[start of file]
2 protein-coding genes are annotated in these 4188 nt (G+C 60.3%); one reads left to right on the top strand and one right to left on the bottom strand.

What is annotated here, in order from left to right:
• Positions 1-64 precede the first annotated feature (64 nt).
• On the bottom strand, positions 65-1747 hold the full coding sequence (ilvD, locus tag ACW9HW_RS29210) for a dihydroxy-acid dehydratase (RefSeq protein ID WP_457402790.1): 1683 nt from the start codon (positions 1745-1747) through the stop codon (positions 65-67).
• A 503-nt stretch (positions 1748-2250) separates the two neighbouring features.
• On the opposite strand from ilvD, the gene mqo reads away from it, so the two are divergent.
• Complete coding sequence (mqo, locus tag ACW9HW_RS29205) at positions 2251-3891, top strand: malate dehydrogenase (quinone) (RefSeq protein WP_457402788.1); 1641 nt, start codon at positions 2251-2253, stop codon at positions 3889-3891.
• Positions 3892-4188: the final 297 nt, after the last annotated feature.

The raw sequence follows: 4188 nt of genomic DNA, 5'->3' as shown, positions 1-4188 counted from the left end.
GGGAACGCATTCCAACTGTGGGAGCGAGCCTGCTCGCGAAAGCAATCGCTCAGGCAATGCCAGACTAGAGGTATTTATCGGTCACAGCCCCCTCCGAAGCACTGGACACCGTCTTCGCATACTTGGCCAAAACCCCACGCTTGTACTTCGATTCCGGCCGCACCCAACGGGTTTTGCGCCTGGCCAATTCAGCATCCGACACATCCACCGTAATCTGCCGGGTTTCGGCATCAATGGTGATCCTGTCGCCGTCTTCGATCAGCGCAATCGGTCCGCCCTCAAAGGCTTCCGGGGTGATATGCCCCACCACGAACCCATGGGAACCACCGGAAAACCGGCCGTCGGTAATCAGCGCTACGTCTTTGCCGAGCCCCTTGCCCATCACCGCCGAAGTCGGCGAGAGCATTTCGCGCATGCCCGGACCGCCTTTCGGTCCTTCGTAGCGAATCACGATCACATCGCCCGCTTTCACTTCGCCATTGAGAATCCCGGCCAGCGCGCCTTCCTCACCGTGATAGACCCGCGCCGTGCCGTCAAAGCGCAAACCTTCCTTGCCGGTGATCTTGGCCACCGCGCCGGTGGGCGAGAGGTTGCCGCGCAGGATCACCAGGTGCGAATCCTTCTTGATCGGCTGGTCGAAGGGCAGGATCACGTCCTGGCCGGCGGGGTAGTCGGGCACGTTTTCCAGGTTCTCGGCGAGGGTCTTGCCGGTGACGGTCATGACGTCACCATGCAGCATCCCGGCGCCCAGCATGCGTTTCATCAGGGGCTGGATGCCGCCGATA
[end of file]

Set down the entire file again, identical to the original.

2 protein-coding genes are annotated in these 4188 nt (G+C 60.3%); one reads left to right on the top strand and one right to left on the bottom strand.

What is annotated here, in order from left to right:
• Positions 1-64 precede the first annotated feature (64 nt).
• On the bottom strand, positions 65-1747 hold the full coding sequence (ilvD, locus tag ACW9HW_RS29210) for a dihydroxy-acid dehydratase (RefSeq protein ID WP_457402790.1): 1683 nt from the start codon (positions 1745-1747) through the stop codon (positions 65-67).
• A 503-nt stretch (positions 1748-2250) separates the two neighbouring features.
• On the opposite strand from ilvD, the gene mqo reads away from it, so the two are divergent.
• Complete coding sequence (mqo, locus tag ACW9HW_RS29205) at positions 2251-3891, top strand: malate dehydrogenase (quinone) (RefSeq protein WP_457402788.1); 1641 nt, start codon at positions 2251-2253, stop codon at positions 3889-3891.
• Positions 3892-4188: the final 297 nt, after the last annotated feature.

The raw sequence follows: 4188 nt of genomic DNA, 5'->3' as shown, positions 1-4188 counted from the left end.
GGGAACGCATTCCAACTGTGGGAGCGAGCCTGCTCGCGAAAGCAATCGCTCAGGCAATGCCAGACTAGAGGTATTTATCGGTCACAGCCCCCTCCGAAGCACTGGACACCGTCTTCGCATACTTGGCCAAAACCCCACGCTTGTACTTCGATTCCGGCCGCACCCAACGGGTTTTGCGCCTGGCCAATTCAGCATCCGACACATCCACCGTAATCTGCCGGGTTTCGGCATCAATGGTGATCCTGTCGCCGTCTTCGATCAGCGCAATCGGTCCGCCCTCAAAGGCTTCCGGGGTGATATGCCCCACCACGAACCCATGGGAACCACCGGAAAACCGGCCGTCGGTAATCAGCGCTACGTCTTTGCCGAGCCCCTTGCCCATCACCGCCGAAGTCGGCGAGAGCATTTCGCGCATGCCCGGACCGCCTTTCGGTCCTTCGTAGCGAATCACGATCACATCGCCCGCTTTCACTTCGCCATTGAGAATCCCGGCCAGCGCGCCTTCCTCACCGTGATAGACCCGCGCCGTGCCGTCAAAGCGCAAACCTTCCTTGCCGGTGATCTTGGCCACCGCGCCGGTGGGCGAGAGGTTGCCGCGCAGGATCACCAGGTGCGAATCCTTCTTGATCGGCTGGTCGAAGGGCAGGATCACGTCCTGGCCGGCGGGGTAGTCGGGCACGTTTTCCAGGTTCTCGGCGAGGGTCTTGCCGGTGACGGTCATGACGTCACCATGCAGCATCCCGGCGCCCAGCATGCGTTTCATCAGGGGCTGGATGCCGCCGATA